One possible change / clarification is to consider Parma to be a Supernatural Ability which was integrated into Hermetic Magic by Bonisagus. Any Hermetic Magus can learn the ability freely, as per the current rules. Other Gifted wizards would need to initiate a Mystery to begin learning the Parma. This goes some distance to explain why the ability hasn't leaked far outside the Order by now.

One difficulty with this is the evident fact that most Hermetic do not practice Mysteries and lack the lore to initiate hedge wizards. I'm not sure that's really a problem though as it's never been clear to me why the Order would be particularly interested in teaching Parma to non-Hermetics. Even the Pralixians, who explicitly want to bring hedge wizards into the Order, accomplish this by focusing on opening them to the Hermetic Arts rather than signing them up as is.

Another possibility to consider is that the Parma has probably already leaked outside the Order, as has Hermetic Magic in general. Guardians of the Forests has a renegade covenant right in the heart of Germany. It's not hard to imagine other renegades fleeing from the Schism War or other divisive events to more peripheral areas of the world and settling in comfortably.

Perhaps the Initiation into the Parma Mystery is part of the opening the arts or it is part of the gauntlet ceremony that bestows it with the 15 year apprenticeship counted as ordeal?

Wouldn't still be possible to create personal wards against magic with Rego or Perdo spells? I'm thinking of stuff like Repel the Wooden Shafts or Ward Against Heat and Flames.

What would be the difference between repelling a mundane arrow and a magic-based arrow using that sort of spell? I assume that the difference between casting totals would be the main issue here, and according to the rules for Fast Casting you can defend against magic attacks if your casting total reaches at least half of the offensive spell's total, being able to completely nullify it if you get the same total. I would assume from these guidelines that for the most part, you can target the effects of any spell as long as yours is at least half its level. Another example that wouldn't even require to compare levels at all, would be spells that change the nature of something to make it impervious to certain magics. If you turn into mist, no physical attack should affect you, for instance, and turning yourself into anything at all, should protect you against Corpus spells (Is it possible to use a spell to turn your mind into something else? I'm thinking of MuMe/An, which would transform your mind into an animal's which would protect it from Mentem based spells).

Personally, I understand that the Parma Magica is a convenient plot device to avoid characters overdeveloping their defenses, but I do prefer the idea of creativity being the best ward. Take Eragon for instance. Not my favourite series, but the one thing I loved about how magic was portrayed there, was that you may be the strongest wizard who ever lived, you may have come up with a thousand wards against a thousand ways to attack you, still, there will always be the possibility of somebody figuring out some weird way to attack you that you never saw coming.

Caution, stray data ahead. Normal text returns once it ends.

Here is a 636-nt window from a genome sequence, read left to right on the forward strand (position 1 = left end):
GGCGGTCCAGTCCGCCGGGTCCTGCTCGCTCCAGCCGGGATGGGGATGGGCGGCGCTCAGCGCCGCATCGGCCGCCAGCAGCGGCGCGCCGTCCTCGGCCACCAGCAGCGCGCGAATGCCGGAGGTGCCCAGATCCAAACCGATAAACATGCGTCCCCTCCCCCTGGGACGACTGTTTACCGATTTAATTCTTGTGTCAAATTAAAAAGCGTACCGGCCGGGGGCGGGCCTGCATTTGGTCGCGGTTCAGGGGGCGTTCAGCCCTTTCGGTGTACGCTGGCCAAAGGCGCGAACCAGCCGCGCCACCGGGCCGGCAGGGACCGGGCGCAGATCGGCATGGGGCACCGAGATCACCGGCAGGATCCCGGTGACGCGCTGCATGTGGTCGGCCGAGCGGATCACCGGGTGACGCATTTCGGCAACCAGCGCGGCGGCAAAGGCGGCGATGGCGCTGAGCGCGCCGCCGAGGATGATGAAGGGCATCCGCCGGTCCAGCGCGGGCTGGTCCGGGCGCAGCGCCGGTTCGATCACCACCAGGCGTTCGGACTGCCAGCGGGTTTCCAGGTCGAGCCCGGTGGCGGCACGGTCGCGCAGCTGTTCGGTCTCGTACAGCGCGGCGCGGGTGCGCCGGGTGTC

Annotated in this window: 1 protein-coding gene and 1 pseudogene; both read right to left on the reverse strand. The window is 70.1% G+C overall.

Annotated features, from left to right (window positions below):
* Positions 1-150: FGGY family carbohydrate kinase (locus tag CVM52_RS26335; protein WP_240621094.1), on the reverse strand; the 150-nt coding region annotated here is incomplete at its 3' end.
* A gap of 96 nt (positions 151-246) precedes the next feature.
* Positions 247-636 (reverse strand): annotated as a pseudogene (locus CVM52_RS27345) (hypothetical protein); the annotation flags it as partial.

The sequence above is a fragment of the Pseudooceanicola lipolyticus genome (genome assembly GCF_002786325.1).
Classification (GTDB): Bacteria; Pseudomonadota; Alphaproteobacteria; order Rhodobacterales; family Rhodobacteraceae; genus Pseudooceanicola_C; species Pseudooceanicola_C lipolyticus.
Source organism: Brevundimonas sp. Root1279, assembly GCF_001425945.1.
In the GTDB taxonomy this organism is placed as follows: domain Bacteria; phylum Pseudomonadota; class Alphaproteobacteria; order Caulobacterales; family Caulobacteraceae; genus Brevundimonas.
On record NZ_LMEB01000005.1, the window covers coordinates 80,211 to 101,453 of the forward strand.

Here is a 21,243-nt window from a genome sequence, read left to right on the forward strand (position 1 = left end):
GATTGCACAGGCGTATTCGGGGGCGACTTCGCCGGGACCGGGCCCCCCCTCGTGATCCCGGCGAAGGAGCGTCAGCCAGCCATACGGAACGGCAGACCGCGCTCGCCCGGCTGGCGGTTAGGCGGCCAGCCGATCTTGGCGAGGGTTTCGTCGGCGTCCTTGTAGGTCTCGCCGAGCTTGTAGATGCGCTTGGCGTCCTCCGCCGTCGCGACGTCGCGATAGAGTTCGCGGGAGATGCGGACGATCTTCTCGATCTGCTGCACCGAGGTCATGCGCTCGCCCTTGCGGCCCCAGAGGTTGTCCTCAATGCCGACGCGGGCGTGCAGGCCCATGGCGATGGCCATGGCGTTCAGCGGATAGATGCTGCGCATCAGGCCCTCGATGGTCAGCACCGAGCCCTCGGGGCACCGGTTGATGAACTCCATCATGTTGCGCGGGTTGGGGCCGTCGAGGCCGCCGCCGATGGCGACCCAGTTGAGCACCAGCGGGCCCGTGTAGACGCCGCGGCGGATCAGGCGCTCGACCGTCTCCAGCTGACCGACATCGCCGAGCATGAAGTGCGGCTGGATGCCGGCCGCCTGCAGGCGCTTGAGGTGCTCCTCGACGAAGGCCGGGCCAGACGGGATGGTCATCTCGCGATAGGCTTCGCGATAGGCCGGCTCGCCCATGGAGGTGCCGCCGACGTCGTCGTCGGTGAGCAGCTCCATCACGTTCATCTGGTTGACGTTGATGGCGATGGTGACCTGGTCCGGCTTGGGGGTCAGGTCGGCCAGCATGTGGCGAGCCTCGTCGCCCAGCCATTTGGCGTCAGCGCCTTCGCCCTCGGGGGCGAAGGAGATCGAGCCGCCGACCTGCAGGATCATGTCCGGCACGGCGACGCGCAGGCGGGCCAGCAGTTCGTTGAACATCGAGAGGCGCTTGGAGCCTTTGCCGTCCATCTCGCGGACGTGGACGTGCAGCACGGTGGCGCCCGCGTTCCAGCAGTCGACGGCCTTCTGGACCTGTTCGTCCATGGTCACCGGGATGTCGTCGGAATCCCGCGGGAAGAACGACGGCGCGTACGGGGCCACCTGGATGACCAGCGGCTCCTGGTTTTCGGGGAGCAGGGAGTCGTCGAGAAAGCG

In any case, that's not too far from the reality of this game. Magic defenses don't protect you against mundane attacks, so you will always find yourself thinking about the best "loophole" to use something mundane against a magus. The Parma Magica simply narrows the possibilities, but the fact that there's still a way to breach it with creative use of mundane resources kinda defeats its purpose to me.

From a meta-game perspective I think there is a contradiction when Parma can be torn down by a hermetic spell but a similar defence cannot be established with a hermetic spell.
I follow some of the reasons, but dislike the spells which remove Parma because there are no cannon spells which replace it. I'd prefer if the Parma stripping spells were excluded, or both were added.

I think there is not a contradiction. You can kill someone but you can give back real life. You can desrroy a Lot of magic you can not cast. Parma as a skill gives much more play than as a re vi effect and this, as the location of the game in mythic Europe is arbitrary, but works well. Another possibility to drop the skill of Parma is to rule that magic resistance is a total of form + technique involved in the magic attack. Or form + rego. Adding technique you will got a better defense total, lower than Parma, but you will focus more in arts.

Spells to end other spells (even as they are being cast, if you master them) do exist, however. And the Parma stripping spells are generally fairly difficult to pull off - if you can strip someone's Parma with PeVi, you can probably do something else really nasty with a different Perdo or Vim spell with the same or greater Penetration. IOW it's easier to RUIN someone with magic than it is to remove their magical defenses, at least for the majority of magi (Dispelling specialists being the major exception).